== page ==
After several hard days of travelling through the wilderness, a lone figure slipped through the gates of Baldur’s Gate. No one saw him pass for he well hidden within the shadows. It had been two days since he had last paused to eat or sleep. Ever since the great hawk had brought him the second letter, he had pushed himself as hard as he dared.
Theaza has disappeared. Was working for ST guild in BG, but apparently left on urgent business. Discreet enquires suggest that he was heading north to towards Nashkell, but he never arrived. Disappeared on road, just vanished into thin air. The Red Wizard he formerly travelled with, Odesseiron, appeared in MV’s guildhall in Athkatla about the same time as Theaza and companions disappeared. Link perhaps? MV still has assassins on the prowl around the Sword Coast. Take care, my friend.
All the way the city, he had been trying to puzzle things out – but had come up with no answers. It was not completely impossible that the Red Wizard was responsible, at least in part, for their kind was known for being ruthless and power hungry and not particularly trustworthy. But the details were irrelevant just then. He knew, just knew, that Kane was in some sort of trouble and he was determined to help however he could. First he intended to visit the thieves guild in the city, as they were amongst the last people to see Kane, he was hoping that they might be able to say something to shed some light on things. And if not…he intended to go to Athkatla, to Mae’Var’s guild. It would be very dangerous, yes, but he was used to danger. He would find Edwin Odesseiron and discover what part he had to place in Kane’s disappearance. And if he was involved in any way…he would be made to regret it.
He entered the guild without detection, easily slipping past the various thieves posted as guards here and there. It was Denkod he wanted, the guild leader, and he found the thief alone in his room, examining papers of some sort. He didn’t bother knocking, just opened the door and stepped through. He was surprised to see all the colour drain from Denkod’s face as the thief set eyes on him.
“I told you earlier!” he said quickly, his voice shaking. “I haven’t seen or heard anything from Scarface for months! He stays out in the wild fending for himself and avoiding all people, he…”
“Relax,” the cloaked man threw back his hood to reveal the long, silver scar across his left cheek.
The other thief gave a startled cry. That scar was well known, to all the Shadow Thieves, and many other people besides. “Benny!”
“Aye, none other. Who has been asking of me, Denkod?”
“I know not,” the other thief shrugged and lowered his head, embarrassed. “I never saw his face. He slipped in here as you did, about two nights ago. Caught me from behind, he did, told me that if I turned, he would kill me. I…dared not turn round.”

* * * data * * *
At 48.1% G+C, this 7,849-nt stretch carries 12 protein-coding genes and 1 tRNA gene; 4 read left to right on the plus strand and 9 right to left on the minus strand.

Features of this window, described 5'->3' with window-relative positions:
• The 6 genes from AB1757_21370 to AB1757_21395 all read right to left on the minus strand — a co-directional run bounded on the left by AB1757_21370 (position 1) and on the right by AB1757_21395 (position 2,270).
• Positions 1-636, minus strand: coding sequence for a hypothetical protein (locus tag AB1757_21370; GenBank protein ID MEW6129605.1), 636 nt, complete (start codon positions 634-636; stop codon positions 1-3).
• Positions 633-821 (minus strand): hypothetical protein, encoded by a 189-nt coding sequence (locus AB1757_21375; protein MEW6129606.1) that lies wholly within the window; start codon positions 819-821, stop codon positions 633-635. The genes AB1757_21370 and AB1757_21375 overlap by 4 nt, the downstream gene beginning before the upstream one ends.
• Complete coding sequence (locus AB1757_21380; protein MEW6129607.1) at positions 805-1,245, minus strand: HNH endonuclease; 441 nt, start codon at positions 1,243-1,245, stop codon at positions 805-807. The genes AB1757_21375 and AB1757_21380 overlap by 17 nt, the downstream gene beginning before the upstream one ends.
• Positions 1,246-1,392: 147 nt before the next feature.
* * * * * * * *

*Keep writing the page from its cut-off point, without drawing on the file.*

Benny persisted. “What did he say? You must be able to tell me something of him.”
“Aye,” The other thief thought about it for a moment. “He was obviously a thief, possibly an assassin, and a good one to catch me off guard like that. Someone with skills equal to you and so I doubt that he is one to mess with. He didn’t waste any words; he just wanted to know where he could find Scarface, the shapeshifting assassin. When I told him that I didn’t know, that none of us here had had any contact with you for months, he warned me that he would come back and kill me if he discovered that I was lying and left. By the time I did dare to turn round, he was gone.”
Benny nodded thoughtfully. “He definitely called me Scarface? You are sure about that?”
“Yes,” Denkod said, with complete certainty. “Why, is it important?”
“Perhaps…but it is of no immediate concern right now. I am sure this mysterious thief will eventually seek me out and I shall be ready for him when he does. But right now, I have far more pressing concerns.”
“Kane, yes of course.” Denkod pushed his papers away and sat up straighter. “Of course, we all suspected that you would come as soon as you heard about that. Very mysterious.”
“He was working for you?”
“He was in the city for a while and he did a few odd jobs for us. He had some companions, a dwarf, some crazy and tattooed wizard, a miserable little halfling and a woman…at least I think it was a woman. Always kept her face covered, so I couldn’t swear to it though. And Kane didn’t seem particularly happy. He was very moody, withdrawn, quite depressed. Suddenly he announced that he was going south on some urgent business, said he’d be back soon and just…vanished. Last sighting of them was in Beregost.”
“Then I shall to Beregost and Nashkell and even on to Athkatla if necessary,” was Benny’s reply. Denkod began to say something, but the assassin didn’t give him the chance. “I have to go back there sometime. So many of my memories are there and I have been away for too many years. I’m not afraid of Mae’Var, I didn’t leave because I was frightened, I left because at the time I believed it was the best thing for all concerned. And maybe it is now the time for me to return. In any case, I shall do what I have to in order to track down Kane.”
“You shouldn’t blame yourself for this, Benny. You did what you thought was best for the boy, no one can fault that.”